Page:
Christina Applegate (as Erin’s sister, human bloodhound, and super awkward spirit guide/life coach) and Jim Gaffigan play the dimwit married couple whose house Erin shares for financial reasons; they also serve as terrifying, stultifying suburbanite cautionary tale and subliminal birth control. Their relationship is a horror, and their devil spawn Maya a mostly wordless creep anyone can quiet with a one-word command. At the perfunctory dinner scene from hell, Rob Riggle and June Diane Raphael take the married stereotype to the next level of noxiousness. As a long-married woman, I take particular offense at this odious rom-com tradition; married people are bitter pills, dull and sexless, trapped and judgmental. I’m pretty sure I’m only some of those things.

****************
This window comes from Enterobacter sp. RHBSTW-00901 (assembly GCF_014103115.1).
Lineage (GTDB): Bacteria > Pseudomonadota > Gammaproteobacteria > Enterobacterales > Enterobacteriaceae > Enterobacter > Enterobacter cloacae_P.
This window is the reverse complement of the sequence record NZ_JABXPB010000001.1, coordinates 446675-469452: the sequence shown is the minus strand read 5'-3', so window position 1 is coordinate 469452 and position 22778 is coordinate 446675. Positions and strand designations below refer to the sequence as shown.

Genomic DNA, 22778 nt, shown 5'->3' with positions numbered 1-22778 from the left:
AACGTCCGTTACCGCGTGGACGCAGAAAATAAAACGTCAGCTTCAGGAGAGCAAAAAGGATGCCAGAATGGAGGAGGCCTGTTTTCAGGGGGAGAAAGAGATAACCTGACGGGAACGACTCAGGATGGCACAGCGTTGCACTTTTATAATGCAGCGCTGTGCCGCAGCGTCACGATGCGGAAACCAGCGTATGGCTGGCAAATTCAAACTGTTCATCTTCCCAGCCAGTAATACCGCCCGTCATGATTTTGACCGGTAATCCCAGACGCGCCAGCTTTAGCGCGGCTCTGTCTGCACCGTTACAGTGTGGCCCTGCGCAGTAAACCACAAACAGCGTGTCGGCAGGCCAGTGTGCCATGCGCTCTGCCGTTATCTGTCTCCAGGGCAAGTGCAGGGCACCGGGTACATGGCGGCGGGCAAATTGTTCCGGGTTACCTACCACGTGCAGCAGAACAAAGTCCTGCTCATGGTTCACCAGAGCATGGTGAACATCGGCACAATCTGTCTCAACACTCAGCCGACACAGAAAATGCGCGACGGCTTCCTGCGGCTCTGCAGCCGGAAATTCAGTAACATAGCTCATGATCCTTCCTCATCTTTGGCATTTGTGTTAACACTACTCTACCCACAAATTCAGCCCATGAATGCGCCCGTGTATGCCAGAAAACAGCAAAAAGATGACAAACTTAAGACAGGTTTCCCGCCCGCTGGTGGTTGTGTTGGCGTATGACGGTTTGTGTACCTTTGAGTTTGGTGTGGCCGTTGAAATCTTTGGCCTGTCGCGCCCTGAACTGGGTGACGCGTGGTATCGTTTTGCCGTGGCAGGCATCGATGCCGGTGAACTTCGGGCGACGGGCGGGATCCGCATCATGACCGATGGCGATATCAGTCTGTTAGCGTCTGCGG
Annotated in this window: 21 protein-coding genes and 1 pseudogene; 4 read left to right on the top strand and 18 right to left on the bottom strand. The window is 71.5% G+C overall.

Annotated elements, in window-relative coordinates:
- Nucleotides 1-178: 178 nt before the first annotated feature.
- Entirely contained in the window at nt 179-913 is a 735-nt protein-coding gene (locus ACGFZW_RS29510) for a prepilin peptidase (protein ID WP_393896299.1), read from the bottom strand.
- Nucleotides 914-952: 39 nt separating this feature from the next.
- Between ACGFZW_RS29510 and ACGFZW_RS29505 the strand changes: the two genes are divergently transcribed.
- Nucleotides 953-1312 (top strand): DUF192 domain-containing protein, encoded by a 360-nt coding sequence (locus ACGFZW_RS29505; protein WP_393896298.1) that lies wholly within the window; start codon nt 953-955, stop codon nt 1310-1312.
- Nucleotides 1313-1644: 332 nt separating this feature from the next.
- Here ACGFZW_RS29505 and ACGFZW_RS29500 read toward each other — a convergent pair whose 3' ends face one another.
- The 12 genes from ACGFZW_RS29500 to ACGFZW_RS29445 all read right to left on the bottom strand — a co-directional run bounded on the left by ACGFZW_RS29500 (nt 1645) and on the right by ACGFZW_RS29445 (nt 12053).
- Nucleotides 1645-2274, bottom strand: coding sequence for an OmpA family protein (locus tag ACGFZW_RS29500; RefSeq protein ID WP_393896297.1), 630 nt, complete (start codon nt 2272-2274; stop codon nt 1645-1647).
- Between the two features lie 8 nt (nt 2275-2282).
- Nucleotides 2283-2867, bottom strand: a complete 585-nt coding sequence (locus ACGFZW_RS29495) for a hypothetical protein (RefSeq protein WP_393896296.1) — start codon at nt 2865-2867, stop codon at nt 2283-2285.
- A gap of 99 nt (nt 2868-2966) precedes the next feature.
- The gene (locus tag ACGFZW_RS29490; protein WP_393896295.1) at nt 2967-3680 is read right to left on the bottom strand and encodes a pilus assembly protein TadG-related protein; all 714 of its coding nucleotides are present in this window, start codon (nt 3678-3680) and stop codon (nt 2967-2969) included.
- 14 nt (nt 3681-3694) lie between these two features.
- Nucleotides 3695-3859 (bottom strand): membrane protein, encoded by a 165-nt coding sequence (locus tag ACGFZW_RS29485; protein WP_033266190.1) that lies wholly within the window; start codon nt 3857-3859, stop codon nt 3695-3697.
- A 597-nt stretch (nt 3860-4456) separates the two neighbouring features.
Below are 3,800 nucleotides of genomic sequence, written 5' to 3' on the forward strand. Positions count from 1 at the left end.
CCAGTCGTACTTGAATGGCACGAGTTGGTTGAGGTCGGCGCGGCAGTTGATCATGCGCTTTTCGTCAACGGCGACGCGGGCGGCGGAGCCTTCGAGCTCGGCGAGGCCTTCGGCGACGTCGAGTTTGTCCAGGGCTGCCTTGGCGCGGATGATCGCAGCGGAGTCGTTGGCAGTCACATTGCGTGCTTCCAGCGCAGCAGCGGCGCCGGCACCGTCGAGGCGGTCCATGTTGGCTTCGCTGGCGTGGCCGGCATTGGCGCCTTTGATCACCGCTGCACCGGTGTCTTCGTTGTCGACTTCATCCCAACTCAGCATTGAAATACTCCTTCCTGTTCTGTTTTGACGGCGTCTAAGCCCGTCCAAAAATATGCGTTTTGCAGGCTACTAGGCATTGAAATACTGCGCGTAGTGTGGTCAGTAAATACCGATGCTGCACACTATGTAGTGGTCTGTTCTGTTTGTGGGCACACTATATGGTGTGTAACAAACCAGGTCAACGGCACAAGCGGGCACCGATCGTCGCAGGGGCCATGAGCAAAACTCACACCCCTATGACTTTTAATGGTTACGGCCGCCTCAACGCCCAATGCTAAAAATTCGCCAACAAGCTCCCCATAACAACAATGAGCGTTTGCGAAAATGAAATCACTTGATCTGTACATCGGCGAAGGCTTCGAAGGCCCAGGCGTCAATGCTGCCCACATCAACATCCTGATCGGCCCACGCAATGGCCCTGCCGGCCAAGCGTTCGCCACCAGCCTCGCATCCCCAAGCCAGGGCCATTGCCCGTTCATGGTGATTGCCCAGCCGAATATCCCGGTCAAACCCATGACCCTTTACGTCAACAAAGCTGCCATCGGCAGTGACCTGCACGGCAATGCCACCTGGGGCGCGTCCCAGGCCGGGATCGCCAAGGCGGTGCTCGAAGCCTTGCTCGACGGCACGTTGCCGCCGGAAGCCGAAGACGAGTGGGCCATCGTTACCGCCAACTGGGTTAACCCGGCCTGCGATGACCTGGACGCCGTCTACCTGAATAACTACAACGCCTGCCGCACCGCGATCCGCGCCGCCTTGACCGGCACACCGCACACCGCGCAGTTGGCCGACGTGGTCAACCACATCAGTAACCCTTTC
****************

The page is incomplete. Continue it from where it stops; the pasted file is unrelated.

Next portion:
In most romantic comedies of late, decorum and taste have taken a holiday, probably never to return. They’ve been replaced with a Judd-Apatovian vulgarity that fans will mistake for honesty and hilarity. I’m not so easily fooled. I prefer my onscreen heroes and heroines to do their actual business between the sheets between the shots. If I wanted to watch someone defecating or masturbating or fornicating, I’d probably not choose a public seat in a multiplex to do so. It isn’t romantic, and since I’m not in middle school any more, it’s not terribly humorous either.
I sound like a broken record. A scratched CD. A corrupted MP3 file. There. I’m hip. But I do miss romance and comedy. Drew Barrymore and Justin Long could deliver on both and send me out of the theater walking on air. Romance isn’t dead; it’s simply cowering in a corner covering its eyes and waiting for the new vulgarity to blow over.